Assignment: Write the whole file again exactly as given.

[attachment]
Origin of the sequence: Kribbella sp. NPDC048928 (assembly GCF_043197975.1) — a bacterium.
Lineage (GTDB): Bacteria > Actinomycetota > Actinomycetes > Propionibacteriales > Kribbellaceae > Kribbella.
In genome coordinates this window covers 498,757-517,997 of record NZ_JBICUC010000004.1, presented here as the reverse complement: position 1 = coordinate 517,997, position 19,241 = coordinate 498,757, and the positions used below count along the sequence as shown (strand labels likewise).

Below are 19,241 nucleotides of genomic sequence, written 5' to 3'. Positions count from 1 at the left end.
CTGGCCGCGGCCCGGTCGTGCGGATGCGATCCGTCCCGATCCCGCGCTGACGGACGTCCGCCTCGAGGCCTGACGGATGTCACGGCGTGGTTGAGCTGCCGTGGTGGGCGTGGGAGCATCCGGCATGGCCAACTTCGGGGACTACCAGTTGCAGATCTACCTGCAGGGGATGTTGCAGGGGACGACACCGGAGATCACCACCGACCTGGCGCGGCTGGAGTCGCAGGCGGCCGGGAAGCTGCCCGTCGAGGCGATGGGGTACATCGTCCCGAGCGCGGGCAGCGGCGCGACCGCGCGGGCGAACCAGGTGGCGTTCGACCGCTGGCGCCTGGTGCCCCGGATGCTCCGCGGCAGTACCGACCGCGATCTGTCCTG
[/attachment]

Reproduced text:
Origin of the sequence: Kribbella sp. NPDC048928 (assembly GCF_043197975.1) — a bacterium.
Lineage (GTDB): Bacteria > Actinomycetota > Actinomycetes > Propionibacteriales > Kribbellaceae > Kribbella.
In genome coordinates this window covers 498,757-517,997 of record NZ_JBICUC010000004.1, presented here as the reverse complement: position 1 = coordinate 517,997, position 19,241 = coordinate 498,757, and the positions used below count along the sequence as shown (strand labels likewise).

Below are 19,241 nucleotides of genomic sequence, written 5' to 3'. Positions count from 1 at the left end.
CTGGCCGCGGCCCGGTCGTGCGGATGCGATCCGTCCCGATCCCGCGCTGACGGACGTCCGCCTCGAGGCCTGACGGATGTCACGGCGTGGTTGAGCTGCCGTGGTGGGCGTGGGAGCATCCGGCATGGCCAACTTCGGGGACTACCAGTTGCAGATCTACCTGCAGGGGATGTTGCAGGGGACGACACCGGAGATCACCACCGACCTGGCGCGGCTGGAGTCGCAGGCGGCCGGGAAGCTGCCCGTCGAGGCGATGGGGTACATCGTCCCGAGCGCGGGCAGCGGCGCGACCGCGCGGGCGAACCAGGTGGCGTTCGACCGCTGGCGCCTGGTGCCCCGGATGCTCCGCGGCAGTACCGACCGCGATCTGTCCTG